We review the history of violence as transmitted through media with particular attention to firearms. We take a broad perspective on the role of media and how the human brain has evolved to receive and interpret both auditory and visual media. However, it is the cultural evolution of both media and violence that has led to the current widespread depiction of violence in media. While violence has been the focus of art and literature since ancient times, the effects only began to be studied in the twentieth century. The most noted effect is learning to imitate violence as exhibited by attractive and virtuous models both in person and through screen media. There is also evidence of contagion as exhibited by increases in violence, especially suicide, following exposure to both fictional- and news-media depictions. The Hollywood film industry in the USA has featured guns of all kinds since at least the 1930s, with notable increases in recent years. Nevertheless, the effects of gun depictions in movies and television have only been recently studied. We review the effects of repeated exposure to screen violence that involves guns and other weapons and the theoretical models that have been applied to such effects. The controversies that have attended the research and advocacy against screen violence are also described. The effects of firearms in screen media are likely to remain a contested issue, especially in the USA.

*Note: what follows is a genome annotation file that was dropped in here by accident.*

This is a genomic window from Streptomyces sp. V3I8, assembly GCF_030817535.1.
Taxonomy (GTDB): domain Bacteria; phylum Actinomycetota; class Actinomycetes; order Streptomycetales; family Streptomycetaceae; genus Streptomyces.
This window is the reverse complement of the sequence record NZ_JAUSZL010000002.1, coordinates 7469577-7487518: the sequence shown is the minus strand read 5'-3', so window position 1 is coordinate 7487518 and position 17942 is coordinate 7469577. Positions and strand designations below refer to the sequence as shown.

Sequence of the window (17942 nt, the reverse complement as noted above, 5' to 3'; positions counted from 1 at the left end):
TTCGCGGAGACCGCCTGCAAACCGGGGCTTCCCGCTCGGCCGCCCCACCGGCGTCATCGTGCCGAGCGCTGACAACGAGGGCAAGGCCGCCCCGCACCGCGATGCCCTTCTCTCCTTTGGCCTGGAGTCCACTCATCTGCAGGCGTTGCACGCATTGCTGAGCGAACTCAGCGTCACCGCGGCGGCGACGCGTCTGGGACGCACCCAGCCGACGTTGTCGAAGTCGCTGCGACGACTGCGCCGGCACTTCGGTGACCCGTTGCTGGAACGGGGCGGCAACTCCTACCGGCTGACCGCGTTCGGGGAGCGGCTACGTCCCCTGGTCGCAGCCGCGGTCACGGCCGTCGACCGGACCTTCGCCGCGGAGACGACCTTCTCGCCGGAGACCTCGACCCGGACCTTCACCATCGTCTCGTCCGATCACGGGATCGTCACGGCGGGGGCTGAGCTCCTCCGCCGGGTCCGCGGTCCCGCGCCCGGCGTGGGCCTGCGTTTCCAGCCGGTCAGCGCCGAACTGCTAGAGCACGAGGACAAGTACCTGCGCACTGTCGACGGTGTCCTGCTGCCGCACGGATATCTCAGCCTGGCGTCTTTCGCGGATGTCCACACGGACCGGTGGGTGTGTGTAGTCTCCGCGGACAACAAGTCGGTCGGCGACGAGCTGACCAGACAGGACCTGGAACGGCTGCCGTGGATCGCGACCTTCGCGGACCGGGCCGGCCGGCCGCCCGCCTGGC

- Dan Romer
- Brad J. Bushman